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A “surprise” medical bill often arrives in the mail weeks or even months after a medical service – a charge you were not expecting.
In an extreme example, a Virginia couple received a notice about an unpaid medical bill 20 years later. And they learned their tax refund would pay for it.
Jane Collins and her husband, Anthony Blow, received their notice from the Virginia tax department that their state income tax refund had been reduced from $220 to $110 to pay an outstanding medical debt to the University of Virginia Medical Center.
Collins had no idea what the bill was for, so she contacted the University hospital. She was informed that the hospital asked the tax department to withhold the money for medical care their son received in 2001 and 2002.
“The amount is not the issue; it’s this whole idea that you can go after something that is so old,” Jane Collins told Kaiser Health News. “Maybe technically you are entitled to that money, but do you mean to tell me you can go into the deep recesses of your computer and now you’re going to take this?”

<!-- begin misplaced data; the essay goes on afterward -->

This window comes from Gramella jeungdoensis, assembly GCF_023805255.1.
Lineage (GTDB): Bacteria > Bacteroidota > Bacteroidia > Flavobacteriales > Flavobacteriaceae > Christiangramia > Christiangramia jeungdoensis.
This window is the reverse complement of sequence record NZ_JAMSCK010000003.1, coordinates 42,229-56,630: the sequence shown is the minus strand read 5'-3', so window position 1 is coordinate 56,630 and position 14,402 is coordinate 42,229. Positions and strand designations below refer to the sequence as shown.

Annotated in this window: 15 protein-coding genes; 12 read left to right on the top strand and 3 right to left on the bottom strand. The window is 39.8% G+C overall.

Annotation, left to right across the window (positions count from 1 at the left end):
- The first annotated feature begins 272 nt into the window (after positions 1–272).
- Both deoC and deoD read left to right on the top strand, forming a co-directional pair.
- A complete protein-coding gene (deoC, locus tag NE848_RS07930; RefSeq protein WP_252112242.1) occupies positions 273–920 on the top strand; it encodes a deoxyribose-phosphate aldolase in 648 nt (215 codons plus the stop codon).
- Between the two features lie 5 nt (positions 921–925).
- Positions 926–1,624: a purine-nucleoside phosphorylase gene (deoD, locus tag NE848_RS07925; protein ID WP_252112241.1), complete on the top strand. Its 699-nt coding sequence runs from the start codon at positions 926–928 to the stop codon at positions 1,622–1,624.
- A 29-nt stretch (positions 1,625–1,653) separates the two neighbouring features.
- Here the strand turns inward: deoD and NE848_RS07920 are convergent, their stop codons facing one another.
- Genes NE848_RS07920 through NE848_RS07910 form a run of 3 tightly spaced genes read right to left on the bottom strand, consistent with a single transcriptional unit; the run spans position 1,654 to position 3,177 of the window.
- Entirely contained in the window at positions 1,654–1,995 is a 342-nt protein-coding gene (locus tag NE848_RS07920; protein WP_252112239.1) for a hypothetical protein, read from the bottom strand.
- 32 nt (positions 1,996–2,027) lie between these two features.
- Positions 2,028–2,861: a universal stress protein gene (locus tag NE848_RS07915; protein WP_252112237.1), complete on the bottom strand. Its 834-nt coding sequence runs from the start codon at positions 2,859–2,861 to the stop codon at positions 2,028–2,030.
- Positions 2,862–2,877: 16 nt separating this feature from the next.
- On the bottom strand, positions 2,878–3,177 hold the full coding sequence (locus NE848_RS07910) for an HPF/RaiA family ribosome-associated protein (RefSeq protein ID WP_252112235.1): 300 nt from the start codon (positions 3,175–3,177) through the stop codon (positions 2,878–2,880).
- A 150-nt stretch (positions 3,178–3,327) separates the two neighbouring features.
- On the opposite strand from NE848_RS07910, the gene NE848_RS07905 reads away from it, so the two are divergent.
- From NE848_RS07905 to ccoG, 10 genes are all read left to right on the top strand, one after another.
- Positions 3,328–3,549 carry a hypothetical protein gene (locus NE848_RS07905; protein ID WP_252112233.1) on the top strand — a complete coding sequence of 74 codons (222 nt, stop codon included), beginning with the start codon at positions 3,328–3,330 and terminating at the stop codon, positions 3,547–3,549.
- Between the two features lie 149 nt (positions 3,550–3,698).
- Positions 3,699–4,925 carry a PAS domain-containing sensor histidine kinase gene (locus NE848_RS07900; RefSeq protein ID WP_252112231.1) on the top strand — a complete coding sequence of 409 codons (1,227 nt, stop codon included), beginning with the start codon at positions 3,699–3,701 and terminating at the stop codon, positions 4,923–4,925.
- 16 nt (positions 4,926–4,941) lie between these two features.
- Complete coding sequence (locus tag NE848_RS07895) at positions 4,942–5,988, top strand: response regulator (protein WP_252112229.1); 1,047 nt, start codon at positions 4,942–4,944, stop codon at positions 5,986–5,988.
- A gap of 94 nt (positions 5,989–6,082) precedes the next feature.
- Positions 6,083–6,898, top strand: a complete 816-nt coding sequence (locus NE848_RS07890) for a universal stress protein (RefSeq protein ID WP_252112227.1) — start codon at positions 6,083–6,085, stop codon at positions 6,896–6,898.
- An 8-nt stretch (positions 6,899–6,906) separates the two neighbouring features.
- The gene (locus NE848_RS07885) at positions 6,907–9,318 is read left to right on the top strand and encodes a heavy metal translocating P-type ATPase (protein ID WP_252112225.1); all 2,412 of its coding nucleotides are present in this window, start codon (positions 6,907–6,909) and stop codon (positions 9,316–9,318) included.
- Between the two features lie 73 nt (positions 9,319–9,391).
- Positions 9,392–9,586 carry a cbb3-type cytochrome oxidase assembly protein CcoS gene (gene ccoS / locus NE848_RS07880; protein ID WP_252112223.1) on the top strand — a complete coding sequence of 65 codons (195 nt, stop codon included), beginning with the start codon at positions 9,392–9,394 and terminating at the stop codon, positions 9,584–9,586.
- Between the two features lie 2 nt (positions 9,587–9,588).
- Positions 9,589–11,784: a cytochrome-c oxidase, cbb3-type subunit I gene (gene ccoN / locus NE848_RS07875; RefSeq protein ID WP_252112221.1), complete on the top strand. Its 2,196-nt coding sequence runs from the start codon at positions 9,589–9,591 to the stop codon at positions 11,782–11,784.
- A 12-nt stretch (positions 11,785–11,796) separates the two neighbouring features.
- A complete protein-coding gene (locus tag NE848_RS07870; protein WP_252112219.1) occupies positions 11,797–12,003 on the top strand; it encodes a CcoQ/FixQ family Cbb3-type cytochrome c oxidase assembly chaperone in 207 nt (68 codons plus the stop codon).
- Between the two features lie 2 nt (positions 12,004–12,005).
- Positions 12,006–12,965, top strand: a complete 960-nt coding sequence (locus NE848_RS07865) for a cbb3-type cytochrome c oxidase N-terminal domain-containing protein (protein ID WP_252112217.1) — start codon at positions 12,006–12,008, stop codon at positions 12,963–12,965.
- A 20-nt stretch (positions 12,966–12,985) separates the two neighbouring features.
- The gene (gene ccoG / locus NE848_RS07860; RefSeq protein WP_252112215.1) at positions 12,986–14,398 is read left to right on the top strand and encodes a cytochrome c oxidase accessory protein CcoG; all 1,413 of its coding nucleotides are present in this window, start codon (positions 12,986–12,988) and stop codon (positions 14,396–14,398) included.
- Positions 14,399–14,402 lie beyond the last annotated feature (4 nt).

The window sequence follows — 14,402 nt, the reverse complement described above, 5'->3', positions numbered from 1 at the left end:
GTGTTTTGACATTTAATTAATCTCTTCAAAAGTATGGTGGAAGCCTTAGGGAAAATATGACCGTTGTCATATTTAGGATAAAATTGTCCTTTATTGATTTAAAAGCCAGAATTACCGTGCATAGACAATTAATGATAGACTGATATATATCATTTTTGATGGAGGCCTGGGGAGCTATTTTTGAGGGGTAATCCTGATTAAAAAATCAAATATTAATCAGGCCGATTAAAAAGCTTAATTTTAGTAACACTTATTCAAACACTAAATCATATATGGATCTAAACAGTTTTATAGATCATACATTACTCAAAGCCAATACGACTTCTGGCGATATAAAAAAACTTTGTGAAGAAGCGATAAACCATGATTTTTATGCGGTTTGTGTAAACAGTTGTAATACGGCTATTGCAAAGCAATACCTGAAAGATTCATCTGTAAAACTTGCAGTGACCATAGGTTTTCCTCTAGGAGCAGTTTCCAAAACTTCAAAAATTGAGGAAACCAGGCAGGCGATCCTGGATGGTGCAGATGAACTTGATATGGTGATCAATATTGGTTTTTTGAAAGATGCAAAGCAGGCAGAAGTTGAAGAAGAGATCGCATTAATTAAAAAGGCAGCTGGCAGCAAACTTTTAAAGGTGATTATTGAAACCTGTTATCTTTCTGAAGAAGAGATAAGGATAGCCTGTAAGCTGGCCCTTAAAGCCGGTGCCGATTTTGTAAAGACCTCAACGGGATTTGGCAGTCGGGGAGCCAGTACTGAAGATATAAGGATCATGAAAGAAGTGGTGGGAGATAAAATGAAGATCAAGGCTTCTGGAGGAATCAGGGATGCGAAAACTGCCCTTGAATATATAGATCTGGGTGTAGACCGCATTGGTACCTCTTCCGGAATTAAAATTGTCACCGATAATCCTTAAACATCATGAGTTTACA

Collins believes she knows what the 2001 hospital visits were for, but does not have information on the 2002 charges. The computer printouts she received from the hospital list service codes and billed charges, but do not describe why her son was hospitalized.
“I’m utterly confused by all of this,” said Collins, whose family is covered by the same employer plan they had then. “Eighteen years later, I don’t remember disputing anything about the bills.”
In 2018, Virginia collected $68 million in individual debts through a debt-collection program. This amount includes medical bills and other types of debt owed to state and local government agencies and state courts, among others.
“This gives a whole new meaning to surprise medical bills,” Mark Rukavina, business development manager at Community Catalyst, a consumer advocacy organization, told Kaiser Health News. “Digging up a bill that’s 20 years old and informing someone that they owe it by attaching their tax refund is not good policy.”
Do you think a hospital should be able to take part of your tax refund to pay for a medical bill decades later? Has it happened to you? Share your voice.